The effects of our three-dimensional world that influence the attempt to create a two-dimensional fluid are the thickness of the fluid, drag from the surrounding world "outside" the two dimensions, and deformations from a plane. It is important to reduce the influences of these effects to get as close to a purely two-dimensional fluid.
The thickness of the soap films, I used for my measurements, was on the order of , and the resolution of my measurements was , so there was a factor 100 in difference between the smallest scale I could discern in the film, and the thickness of the film. This is roughly equal to the ratio between the circumference of the Earth and the depth of the atmosphere, which on large scales shows two-dimensional behaviour.
The thinner you make the fluid, the less variations are possible in the third dimension, and the closer you get to the ideal approximation to a two-dimensional fluid - a one molecule thick film suspended in vacuum.
If the film was flowing on a fixed surface, there would be very large velocity variations through the film (the velocity would have to be zero at the bottom of the fluid layer). By suspending the film in air, we can move the large variations out of the soap film and into the surrounding air. The air just above and below the soap film is pulled along with the soap film, so the velocity at the two surfaces of the soap film will be (almost) the same.
Figure 3.1: Experimental set-up: (a) Feeding container. (b) Supporting wires. (c) Channel terminator. (d) Comb. (e) Funnel with particles. (f) Video camera. (g) DC lamp. (h) Backdrop of black cloth. The distance between the two wires that formed the "walls" of the channel was , and there was from the feeding container to the channel terminator.
Table 3.1: Details of the equipment used for the experiment.
Table 3.2: Soap film recipe.
Table 3.3: Physical properties of the water-glycerol mixture.
Figure 3.1 shows a drawing of the experimental set-up. The feeding container was an open rectangular box with a row of diameter holes in the bottom. The outermost holes were used for the two wires that suspended the film. The other end of the wires were wound around a rod that terminated the channel. The soap water mixture (see recipe in table 3.2) flowed from the rod into another container. The glycerol in the mixture increases the lifetime of the film. "Dawn" is a detergent that according to Hamid Kellay (and my own experience) makes more stable soap films than other detergents. A one-dimensional grid, in the shape of a comb, was put in the film to introduce turbulence on a small scale compared to the channel width. The centre-to-centre separation of the teeth was , and the diameter of the teeth was . I used small glass beads to visualise the flow. The diameter of the beads varied a factor 25 from to . The particles were fed a few at a time to the film from a small funnel placed just downstream of the comb. The hole in the funnel was so small that the particles would create an arch and thus block the flow (see ). A slight tap on the rack that held the funnel would cause the arch to break down and let some of the particles run out of the funnel before a new arch blocked the hole. The number of particles that came out of the funnel was more or less the same every time. A video camera placed above the channel, with the view axis perpendicular to the flow plane, recorded the positions of the particles. The section of the film that was in the field of vision of the camera was from the comb and approximately downstream. The video signal from the camera was fed to a video recorder for later analysis, and to a PC for display and real-time processing and analysis. The off-line data processing is described in detail in chapter 4. The particles in the film were illuminated by a DC lamp. The lamp was placed in such a way that there was no direct light on the backdrop, because the cloth could scatter enough light to disturb the image of the particles in the soap film.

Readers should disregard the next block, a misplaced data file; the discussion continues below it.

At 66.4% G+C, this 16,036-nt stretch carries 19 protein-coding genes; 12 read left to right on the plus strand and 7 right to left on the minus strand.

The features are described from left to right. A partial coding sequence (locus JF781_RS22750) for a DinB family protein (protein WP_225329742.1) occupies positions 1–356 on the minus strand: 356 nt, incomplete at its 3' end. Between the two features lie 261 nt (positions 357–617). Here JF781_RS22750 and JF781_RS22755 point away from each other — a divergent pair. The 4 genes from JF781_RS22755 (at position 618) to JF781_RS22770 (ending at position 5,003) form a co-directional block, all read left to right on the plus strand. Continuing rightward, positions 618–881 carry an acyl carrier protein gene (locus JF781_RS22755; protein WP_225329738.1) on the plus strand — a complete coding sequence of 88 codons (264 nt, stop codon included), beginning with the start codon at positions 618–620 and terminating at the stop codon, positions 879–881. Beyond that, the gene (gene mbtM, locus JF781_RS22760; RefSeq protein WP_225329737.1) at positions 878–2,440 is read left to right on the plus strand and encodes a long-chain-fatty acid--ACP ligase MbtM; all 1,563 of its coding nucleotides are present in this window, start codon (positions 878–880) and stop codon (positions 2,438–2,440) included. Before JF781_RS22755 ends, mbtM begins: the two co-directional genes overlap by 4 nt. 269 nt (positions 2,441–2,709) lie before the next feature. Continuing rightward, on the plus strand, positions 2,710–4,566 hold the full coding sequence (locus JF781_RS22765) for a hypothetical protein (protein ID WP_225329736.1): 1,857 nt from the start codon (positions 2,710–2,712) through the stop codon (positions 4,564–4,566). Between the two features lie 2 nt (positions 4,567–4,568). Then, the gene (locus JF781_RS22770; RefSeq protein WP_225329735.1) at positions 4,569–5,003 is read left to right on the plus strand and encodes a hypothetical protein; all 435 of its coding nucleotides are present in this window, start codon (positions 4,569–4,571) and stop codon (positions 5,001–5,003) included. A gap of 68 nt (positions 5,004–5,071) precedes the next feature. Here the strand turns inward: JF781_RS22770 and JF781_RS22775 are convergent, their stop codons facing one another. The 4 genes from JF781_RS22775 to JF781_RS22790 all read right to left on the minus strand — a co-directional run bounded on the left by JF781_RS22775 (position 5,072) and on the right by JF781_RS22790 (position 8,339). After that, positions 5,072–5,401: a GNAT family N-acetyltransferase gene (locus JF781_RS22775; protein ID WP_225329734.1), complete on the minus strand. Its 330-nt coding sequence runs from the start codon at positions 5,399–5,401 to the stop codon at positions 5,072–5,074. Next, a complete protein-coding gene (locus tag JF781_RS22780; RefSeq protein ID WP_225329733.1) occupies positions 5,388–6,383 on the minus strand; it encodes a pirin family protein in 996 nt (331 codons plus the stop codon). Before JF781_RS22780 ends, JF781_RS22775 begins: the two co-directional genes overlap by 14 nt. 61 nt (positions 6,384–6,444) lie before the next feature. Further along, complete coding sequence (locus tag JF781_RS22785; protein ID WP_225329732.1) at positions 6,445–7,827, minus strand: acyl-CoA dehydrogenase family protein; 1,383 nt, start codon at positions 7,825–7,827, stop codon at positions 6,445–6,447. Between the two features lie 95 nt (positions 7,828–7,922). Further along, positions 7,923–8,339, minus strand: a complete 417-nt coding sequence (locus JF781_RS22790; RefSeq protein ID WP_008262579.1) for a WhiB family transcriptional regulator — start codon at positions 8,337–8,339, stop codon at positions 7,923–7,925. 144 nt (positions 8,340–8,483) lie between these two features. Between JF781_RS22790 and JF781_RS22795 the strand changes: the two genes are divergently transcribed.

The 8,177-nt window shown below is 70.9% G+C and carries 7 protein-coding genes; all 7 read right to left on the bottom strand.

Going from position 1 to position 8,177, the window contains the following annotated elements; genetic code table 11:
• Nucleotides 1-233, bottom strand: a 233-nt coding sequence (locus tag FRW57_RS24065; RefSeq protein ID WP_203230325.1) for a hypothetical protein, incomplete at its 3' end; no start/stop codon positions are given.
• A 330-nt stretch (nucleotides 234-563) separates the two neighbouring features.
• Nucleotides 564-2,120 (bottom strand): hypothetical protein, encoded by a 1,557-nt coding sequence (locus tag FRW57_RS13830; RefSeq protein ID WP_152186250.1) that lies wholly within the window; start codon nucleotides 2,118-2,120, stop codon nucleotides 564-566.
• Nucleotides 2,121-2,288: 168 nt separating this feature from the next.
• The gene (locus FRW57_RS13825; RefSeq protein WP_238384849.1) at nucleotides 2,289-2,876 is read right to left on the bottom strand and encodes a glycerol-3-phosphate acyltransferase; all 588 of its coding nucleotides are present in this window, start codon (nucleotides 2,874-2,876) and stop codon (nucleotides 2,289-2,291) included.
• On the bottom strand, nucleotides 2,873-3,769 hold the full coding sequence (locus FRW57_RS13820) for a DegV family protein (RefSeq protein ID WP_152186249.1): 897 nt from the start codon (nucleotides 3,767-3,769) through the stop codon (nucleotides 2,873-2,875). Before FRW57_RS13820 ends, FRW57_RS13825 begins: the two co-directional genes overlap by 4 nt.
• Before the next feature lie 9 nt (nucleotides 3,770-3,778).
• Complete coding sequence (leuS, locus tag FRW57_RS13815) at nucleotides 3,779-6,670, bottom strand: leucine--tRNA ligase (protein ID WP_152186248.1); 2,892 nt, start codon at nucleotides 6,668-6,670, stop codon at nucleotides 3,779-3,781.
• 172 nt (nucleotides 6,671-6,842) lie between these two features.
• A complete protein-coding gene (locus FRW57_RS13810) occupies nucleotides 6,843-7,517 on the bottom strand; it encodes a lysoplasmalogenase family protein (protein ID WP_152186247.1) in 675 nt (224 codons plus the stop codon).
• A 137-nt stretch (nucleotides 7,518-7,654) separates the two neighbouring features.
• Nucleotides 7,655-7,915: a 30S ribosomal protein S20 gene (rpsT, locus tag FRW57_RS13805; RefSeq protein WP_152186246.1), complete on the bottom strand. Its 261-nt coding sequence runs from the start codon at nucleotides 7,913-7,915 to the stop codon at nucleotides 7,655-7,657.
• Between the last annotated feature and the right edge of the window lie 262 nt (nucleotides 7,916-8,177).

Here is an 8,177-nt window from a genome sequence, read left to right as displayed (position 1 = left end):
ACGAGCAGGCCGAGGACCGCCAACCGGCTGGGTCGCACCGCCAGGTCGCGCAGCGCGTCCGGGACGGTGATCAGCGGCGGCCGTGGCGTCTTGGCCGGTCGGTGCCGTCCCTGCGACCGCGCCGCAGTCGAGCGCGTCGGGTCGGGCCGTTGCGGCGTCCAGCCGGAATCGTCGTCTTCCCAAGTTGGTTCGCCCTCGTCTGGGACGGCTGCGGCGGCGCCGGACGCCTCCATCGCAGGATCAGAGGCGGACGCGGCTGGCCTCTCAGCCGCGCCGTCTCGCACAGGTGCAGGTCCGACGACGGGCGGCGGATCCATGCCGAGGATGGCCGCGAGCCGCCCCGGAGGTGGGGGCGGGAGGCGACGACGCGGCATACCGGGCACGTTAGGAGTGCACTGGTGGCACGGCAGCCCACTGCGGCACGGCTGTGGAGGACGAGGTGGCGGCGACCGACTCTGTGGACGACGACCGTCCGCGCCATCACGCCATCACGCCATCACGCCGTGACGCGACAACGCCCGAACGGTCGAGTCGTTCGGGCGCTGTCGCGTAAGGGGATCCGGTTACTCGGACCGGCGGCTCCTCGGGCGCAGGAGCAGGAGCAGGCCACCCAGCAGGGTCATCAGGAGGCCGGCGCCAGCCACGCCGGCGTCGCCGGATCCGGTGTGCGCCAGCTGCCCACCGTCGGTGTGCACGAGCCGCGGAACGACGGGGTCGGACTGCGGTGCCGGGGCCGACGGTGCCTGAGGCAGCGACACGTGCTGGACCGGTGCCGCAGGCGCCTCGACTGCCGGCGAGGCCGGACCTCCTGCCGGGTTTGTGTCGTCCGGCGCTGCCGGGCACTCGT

Figure 3.2: Cross-section of a soap film. The hydrophilic head groups of the surfactant molecules, drawn as little filled circles, point into the film, while the hydrophobic tails point out of the film. The bulk of the film consists of a water-glycerol mixture with some balls of surfactant molecules. Please notice that the scale is not correct. The molecules are about 1000 times smaller than the thickness of the film.
Figure 3.3: Side view of the experimental set-up. The depth, d, in the feeding container was . The channel was long and the inclination of the channel was . The feeding container was tilted to keep the minimal surface between the wires and the container close to the holes that fed soap-water to the film.
The three of the five holes in the feeding container, that were not blocked by the wires that suspended the film, fed soap-water to the film. The level of soap water in the feeding container was kept at . At the feeding holes most of the soap-water was concentrated in three wide jets, but when you looked at the film downstream from the feeding container there were no visible traces of the jets (except that the film was flowing :-).